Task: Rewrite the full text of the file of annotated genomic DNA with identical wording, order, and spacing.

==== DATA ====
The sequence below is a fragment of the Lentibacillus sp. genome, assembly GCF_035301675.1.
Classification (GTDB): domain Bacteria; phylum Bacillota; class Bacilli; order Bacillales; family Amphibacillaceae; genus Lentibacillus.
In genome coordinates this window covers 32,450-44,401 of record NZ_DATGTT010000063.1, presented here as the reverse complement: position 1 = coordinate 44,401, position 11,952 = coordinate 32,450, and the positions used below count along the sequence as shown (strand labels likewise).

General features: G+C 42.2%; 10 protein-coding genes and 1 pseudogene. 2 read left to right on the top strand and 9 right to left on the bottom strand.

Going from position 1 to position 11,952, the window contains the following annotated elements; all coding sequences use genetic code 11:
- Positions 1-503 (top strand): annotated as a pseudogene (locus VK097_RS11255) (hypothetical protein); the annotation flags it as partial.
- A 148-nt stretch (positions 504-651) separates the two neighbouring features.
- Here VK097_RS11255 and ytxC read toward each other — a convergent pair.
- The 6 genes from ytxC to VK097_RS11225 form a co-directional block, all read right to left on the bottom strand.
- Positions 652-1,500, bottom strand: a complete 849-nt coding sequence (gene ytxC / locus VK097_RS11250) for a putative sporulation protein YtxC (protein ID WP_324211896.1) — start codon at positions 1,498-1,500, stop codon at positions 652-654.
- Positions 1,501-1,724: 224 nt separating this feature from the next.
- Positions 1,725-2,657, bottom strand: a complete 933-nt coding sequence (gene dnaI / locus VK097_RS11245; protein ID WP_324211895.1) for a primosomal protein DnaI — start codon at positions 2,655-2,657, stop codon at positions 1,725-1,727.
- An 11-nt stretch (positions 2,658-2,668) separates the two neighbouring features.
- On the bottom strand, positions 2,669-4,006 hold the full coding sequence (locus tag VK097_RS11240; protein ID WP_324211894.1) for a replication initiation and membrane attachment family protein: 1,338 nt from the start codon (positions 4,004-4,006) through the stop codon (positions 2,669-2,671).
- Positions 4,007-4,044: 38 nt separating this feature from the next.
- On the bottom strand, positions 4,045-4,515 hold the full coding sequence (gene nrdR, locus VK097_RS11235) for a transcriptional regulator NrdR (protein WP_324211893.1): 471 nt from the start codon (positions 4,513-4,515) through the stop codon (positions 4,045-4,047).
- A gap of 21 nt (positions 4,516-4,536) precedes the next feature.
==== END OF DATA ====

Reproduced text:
The sequence below is a fragment of the Lentibacillus sp. genome, assembly GCF_035301675.1.
Classification (GTDB): domain Bacteria; phylum Bacillota; class Bacilli; order Bacillales; family Amphibacillaceae; genus Lentibacillus.
In genome coordinates this window covers 32,450-44,401 of record NZ_DATGTT010000063.1, presented here as the reverse complement: position 1 = coordinate 44,401, position 11,952 = coordinate 32,450, and the positions used below count along the sequence as shown (strand labels likewise).

General features: G+C 42.2%; 10 protein-coding genes and 1 pseudogene. 2 read left to right on the top strand and 9 right to left on the bottom strand.

Going from position 1 to position 11,952, the window contains the following annotated elements; all coding sequences use genetic code 11:
- Positions 1-503 (top strand): annotated as a pseudogene (locus VK097_RS11255) (hypothetical protein); the annotation flags it as partial.
- A 148-nt stretch (positions 504-651) separates the two neighbouring features.
- Here VK097_RS11255 and ytxC read toward each other — a convergent pair.
- The 6 genes from ytxC to VK097_RS11225 form a co-directional block, all read right to left on the bottom strand.
- Positions 652-1,500, bottom strand: a complete 849-nt coding sequence (gene ytxC / locus VK097_RS11250) for a putative sporulation protein YtxC (protein ID WP_324211896.1) — start codon at positions 1,498-1,500, stop codon at positions 652-654.
- Positions 1,501-1,724: 224 nt separating this feature from the next.
- Positions 1,725-2,657, bottom strand: a complete 933-nt coding sequence (gene dnaI / locus VK097_RS11245; protein ID WP_324211895.1) for a primosomal protein DnaI — start codon at positions 2,655-2,657, stop codon at positions 1,725-1,727.
- An 11-nt stretch (positions 2,658-2,668) separates the two neighbouring features.
- On the bottom strand, positions 2,669-4,006 hold the full coding sequence (locus tag VK097_RS11240; protein ID WP_324211894.1) for a replication initiation and membrane attachment family protein: 1,338 nt from the start codon (positions 4,004-4,006) through the stop codon (positions 2,669-2,671).
- Positions 4,007-4,044: 38 nt separating this feature from the next.
- On the bottom strand, positions 4,045-4,515 hold the full coding sequence (gene nrdR, locus VK097_RS11235) for a transcriptional regulator NrdR (protein WP_324211893.1): 471 nt from the start codon (positions 4,513-4,515) through the stop codon (positions 4,045-4,047).
- A gap of 21 nt (positions 4,516-4,536) precedes the next feature.